No
Fig. 5:
Yes
Yes
Queue in left lane
No
True?
Yes
No
Critical time gap model
Illustration of the logical decisions that are made in queue model regarding to the critical width.
246
Fig. 6.
Illustration of the logical decisions that are made in the intersection area.
247
The driver checks in the first step an intersection is approaching, if not the link submodels are applied. In the
second step the driver deduce if the intersection is a mandatory stop or yield intersection. The driver starts to adapt
its speed either in order to stop at a stop line or to pass safely through the intersection curve (in the case of a yield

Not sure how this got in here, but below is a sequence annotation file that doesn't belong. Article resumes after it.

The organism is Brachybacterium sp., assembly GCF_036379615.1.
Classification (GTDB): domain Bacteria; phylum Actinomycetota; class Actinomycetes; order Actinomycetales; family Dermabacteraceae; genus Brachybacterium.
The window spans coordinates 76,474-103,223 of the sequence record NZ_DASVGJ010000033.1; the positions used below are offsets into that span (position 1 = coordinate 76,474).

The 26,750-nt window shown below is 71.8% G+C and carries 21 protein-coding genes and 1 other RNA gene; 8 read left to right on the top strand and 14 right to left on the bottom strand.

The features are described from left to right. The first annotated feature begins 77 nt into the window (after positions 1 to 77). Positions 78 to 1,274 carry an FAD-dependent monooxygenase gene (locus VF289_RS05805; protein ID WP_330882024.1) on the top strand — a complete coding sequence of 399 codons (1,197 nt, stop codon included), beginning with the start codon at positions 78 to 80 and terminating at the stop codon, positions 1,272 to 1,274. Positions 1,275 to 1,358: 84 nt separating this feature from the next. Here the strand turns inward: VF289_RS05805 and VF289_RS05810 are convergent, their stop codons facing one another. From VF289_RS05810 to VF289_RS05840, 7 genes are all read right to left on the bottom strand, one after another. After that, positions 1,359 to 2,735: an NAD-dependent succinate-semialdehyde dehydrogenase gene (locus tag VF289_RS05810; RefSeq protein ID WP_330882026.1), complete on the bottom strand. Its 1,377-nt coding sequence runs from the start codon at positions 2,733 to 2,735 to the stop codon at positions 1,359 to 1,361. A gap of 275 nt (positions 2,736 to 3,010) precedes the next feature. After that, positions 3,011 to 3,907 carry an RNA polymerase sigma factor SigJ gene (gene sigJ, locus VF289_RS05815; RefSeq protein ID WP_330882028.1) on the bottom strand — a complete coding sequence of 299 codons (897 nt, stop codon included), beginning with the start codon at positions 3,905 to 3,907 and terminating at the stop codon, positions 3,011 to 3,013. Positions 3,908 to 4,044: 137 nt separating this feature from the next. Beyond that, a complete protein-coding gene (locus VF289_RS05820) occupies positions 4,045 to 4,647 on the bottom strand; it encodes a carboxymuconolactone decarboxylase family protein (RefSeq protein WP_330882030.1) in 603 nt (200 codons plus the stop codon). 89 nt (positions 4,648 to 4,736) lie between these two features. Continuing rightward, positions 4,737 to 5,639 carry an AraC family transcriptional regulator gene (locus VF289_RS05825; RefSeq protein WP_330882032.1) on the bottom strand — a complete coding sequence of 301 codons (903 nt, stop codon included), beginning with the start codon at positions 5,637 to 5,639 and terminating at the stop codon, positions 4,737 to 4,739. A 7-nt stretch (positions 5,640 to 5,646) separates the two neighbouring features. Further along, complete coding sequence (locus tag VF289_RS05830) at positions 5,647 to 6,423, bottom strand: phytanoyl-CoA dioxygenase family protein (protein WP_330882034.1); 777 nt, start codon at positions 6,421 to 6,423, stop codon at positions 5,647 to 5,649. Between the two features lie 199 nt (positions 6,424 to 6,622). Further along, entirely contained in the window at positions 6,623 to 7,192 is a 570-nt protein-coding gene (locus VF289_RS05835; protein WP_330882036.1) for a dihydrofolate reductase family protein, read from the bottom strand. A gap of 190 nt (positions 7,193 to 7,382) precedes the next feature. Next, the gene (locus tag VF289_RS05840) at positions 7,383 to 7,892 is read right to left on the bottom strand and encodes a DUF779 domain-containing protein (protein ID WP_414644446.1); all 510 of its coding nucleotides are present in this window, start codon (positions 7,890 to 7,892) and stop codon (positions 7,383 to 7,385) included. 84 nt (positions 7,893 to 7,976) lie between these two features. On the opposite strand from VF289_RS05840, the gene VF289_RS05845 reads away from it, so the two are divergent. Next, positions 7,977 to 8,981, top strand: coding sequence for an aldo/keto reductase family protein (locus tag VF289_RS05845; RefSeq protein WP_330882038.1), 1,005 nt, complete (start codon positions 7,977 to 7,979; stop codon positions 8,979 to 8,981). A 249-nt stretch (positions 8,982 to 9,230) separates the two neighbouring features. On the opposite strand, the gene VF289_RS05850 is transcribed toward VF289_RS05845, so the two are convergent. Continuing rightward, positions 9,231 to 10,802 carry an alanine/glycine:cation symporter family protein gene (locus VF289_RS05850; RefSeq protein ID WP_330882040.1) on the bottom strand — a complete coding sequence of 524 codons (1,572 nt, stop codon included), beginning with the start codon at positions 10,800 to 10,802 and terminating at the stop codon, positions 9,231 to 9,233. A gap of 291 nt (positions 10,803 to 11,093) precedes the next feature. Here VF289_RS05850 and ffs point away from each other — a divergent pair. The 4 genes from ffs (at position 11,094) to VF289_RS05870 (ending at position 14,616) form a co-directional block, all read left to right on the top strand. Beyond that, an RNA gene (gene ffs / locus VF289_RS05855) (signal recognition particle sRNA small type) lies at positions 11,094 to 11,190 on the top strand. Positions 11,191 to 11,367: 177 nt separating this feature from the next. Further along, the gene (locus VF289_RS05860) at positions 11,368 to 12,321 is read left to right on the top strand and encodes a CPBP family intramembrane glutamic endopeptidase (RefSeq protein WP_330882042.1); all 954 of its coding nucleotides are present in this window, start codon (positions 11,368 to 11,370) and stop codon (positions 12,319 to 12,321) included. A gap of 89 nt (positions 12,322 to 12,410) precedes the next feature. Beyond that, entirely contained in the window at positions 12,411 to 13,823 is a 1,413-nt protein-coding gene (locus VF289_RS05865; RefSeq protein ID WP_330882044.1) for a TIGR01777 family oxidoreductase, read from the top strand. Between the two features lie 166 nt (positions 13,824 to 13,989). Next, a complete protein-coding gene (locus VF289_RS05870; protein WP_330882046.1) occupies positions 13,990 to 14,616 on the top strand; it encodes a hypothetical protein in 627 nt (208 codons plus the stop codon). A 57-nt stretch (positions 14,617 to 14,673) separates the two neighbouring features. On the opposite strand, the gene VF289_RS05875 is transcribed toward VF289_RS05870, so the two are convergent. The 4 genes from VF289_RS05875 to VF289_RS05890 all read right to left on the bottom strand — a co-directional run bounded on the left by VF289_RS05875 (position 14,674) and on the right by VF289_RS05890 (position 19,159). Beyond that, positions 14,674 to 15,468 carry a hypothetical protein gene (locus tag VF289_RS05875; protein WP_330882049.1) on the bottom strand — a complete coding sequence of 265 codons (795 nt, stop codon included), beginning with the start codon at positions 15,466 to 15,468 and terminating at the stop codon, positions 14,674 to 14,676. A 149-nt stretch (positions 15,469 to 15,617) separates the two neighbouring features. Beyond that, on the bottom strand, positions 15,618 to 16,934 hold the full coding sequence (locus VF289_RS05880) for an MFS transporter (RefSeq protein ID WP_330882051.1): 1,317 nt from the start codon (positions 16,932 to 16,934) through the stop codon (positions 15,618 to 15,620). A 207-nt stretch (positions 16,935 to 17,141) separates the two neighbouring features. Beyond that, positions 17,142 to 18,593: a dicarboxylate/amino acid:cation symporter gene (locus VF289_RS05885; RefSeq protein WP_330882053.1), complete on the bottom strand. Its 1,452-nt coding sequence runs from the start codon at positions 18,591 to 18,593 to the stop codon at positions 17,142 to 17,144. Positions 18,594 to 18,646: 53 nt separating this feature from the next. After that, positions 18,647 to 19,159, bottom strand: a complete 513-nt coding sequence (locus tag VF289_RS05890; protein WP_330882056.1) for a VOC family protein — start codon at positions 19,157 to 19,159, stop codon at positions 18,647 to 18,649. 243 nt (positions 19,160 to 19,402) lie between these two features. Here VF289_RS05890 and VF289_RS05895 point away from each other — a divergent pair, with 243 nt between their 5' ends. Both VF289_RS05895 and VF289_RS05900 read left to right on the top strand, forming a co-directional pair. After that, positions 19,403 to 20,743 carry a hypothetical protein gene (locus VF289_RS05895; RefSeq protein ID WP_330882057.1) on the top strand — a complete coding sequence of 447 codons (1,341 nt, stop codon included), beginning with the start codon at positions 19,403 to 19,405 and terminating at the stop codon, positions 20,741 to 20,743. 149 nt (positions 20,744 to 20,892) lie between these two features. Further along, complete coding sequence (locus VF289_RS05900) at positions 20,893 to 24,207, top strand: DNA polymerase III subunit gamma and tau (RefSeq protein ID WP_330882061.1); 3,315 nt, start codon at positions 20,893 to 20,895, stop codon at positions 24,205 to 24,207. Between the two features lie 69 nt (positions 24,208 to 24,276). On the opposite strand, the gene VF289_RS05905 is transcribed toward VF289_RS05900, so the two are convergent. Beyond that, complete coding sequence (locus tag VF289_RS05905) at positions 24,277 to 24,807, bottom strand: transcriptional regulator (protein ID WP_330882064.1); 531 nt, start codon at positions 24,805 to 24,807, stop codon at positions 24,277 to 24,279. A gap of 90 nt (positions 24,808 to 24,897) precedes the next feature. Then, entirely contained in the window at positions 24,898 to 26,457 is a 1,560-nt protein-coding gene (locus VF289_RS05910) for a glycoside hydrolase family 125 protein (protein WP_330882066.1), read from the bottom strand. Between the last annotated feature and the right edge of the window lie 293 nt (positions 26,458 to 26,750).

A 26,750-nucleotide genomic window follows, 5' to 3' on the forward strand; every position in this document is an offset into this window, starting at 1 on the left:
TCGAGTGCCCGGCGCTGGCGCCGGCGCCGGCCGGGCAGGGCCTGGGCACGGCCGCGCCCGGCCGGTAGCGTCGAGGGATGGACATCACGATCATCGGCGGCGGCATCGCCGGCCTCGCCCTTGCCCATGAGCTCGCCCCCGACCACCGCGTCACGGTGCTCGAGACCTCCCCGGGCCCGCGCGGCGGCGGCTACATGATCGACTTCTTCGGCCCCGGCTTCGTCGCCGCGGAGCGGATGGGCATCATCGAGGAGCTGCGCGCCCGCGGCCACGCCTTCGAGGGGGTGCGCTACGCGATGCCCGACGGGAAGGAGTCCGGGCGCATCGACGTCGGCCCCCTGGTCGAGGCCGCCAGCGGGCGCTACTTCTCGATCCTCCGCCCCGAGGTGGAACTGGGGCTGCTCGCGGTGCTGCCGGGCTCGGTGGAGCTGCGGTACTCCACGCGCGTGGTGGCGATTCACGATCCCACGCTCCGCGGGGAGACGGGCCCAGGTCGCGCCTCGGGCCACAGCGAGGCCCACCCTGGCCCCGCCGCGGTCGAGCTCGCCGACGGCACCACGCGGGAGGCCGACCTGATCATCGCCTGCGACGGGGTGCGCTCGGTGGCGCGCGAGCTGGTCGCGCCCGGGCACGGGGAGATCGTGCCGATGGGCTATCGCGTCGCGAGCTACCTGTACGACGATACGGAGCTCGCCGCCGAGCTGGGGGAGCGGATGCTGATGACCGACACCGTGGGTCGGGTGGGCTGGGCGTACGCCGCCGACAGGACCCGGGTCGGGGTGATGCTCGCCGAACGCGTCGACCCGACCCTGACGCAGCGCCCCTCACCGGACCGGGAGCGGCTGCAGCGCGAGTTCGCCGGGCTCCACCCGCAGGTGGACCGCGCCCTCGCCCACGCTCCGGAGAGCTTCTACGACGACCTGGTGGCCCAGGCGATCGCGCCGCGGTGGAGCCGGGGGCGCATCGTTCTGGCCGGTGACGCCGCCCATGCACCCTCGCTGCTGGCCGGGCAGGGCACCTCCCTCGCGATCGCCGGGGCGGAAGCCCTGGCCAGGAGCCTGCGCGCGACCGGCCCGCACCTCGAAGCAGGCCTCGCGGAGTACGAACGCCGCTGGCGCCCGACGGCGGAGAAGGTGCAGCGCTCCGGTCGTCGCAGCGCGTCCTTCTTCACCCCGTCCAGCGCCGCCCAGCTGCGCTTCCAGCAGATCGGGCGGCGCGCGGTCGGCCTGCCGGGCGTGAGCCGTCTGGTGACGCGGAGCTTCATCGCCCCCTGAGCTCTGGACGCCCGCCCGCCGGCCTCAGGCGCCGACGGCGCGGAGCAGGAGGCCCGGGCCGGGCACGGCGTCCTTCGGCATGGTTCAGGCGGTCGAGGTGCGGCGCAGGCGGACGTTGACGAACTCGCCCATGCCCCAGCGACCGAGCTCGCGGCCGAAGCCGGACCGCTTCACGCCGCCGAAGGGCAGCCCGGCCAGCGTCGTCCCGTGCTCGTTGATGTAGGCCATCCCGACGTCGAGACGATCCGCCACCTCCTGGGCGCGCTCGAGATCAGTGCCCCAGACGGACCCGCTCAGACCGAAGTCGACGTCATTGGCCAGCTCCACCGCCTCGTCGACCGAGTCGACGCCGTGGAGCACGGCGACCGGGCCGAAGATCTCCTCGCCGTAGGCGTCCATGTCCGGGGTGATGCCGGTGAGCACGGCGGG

regulated intersection). The driver search for eventual vehicles in front and if any the available passage width is
compared to the drivers critical passage width. If the passage width is larger than the critical passage width the
search for a gap in the major traffic stream begins. If not, the carfollowing model is applied until a width gap that is
large enough occurs. If the vehicle is free and within L_s meter from the yield line, gap searching among the gaps on
the primary road begins for the yield regulated intersection. For stop regulated intersections the gap searching starts
at the stop line, see the description in Fig. 7. Ls represent the length where an approaching vehicle is able to estimate
a first time gap at intersections that are regulated with a yield sign. Normally the distance is 20 m before the driver
reach the yield line in accordance to sight distance requirement in the Swedish road design guideline Vgverket
(2004).
248
Estimate gap
left and right
Estimate gap